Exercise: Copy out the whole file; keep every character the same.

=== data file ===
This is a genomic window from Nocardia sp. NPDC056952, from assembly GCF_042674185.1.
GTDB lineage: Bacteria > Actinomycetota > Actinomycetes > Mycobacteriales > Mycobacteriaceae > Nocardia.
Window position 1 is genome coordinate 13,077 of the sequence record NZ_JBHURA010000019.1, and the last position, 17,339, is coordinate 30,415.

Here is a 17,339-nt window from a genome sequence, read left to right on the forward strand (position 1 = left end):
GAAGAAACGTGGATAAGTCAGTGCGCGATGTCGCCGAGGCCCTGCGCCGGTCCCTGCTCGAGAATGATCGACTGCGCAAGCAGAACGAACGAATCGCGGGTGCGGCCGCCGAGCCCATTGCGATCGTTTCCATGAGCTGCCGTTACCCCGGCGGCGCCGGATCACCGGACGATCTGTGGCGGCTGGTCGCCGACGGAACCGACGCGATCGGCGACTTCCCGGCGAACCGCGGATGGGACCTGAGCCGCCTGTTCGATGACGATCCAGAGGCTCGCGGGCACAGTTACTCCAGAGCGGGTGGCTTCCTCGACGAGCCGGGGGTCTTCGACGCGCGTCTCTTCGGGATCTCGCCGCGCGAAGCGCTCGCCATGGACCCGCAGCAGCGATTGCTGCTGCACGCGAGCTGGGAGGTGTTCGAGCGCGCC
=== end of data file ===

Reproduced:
This is a genomic window from Nocardia sp. NPDC056952, from assembly GCF_042674185.1.
GTDB lineage: Bacteria > Actinomycetota > Actinomycetes > Mycobacteriales > Mycobacteriaceae > Nocardia.
Window position 1 is genome coordinate 13,077 of the sequence record NZ_JBHURA010000019.1, and the last position, 17,339, is coordinate 30,415.

Here is a 17,339-nt window from a genome sequence, read left to right on the forward strand (position 1 = left end):
GAAGAAACGTGGATAAGTCAGTGCGCGATGTCGCCGAGGCCCTGCGCCGGTCCCTGCTCGAGAATGATCGACTGCGCAAGCAGAACGAACGAATCGCGGGTGCGGCCGCCGAGCCCATTGCGATCGTTTCCATGAGCTGCCGTTACCCCGGCGGCGCCGGATCACCGGACGATCTGTGGCGGCTGGTCGCCGACGGAACCGACGCGATCGGCGACTTCCCGGCGAACCGCGGATGGGACCTGAGCCGCCTGTTCGATGACGATCCAGAGGCTCGCGGGCACAGTTACTCCAGAGCGGGTGGCTTCCTCGACGAGCCGGGGGTCTTCGACGCGCGTCTCTTCGGGATCTCGCCGCGCGAAGCGCTCGCCATGGACCCGCAGCAGCGATTGCTGCTGCACGCGAGCTGGGAGGTGTTCGAGCGCGCC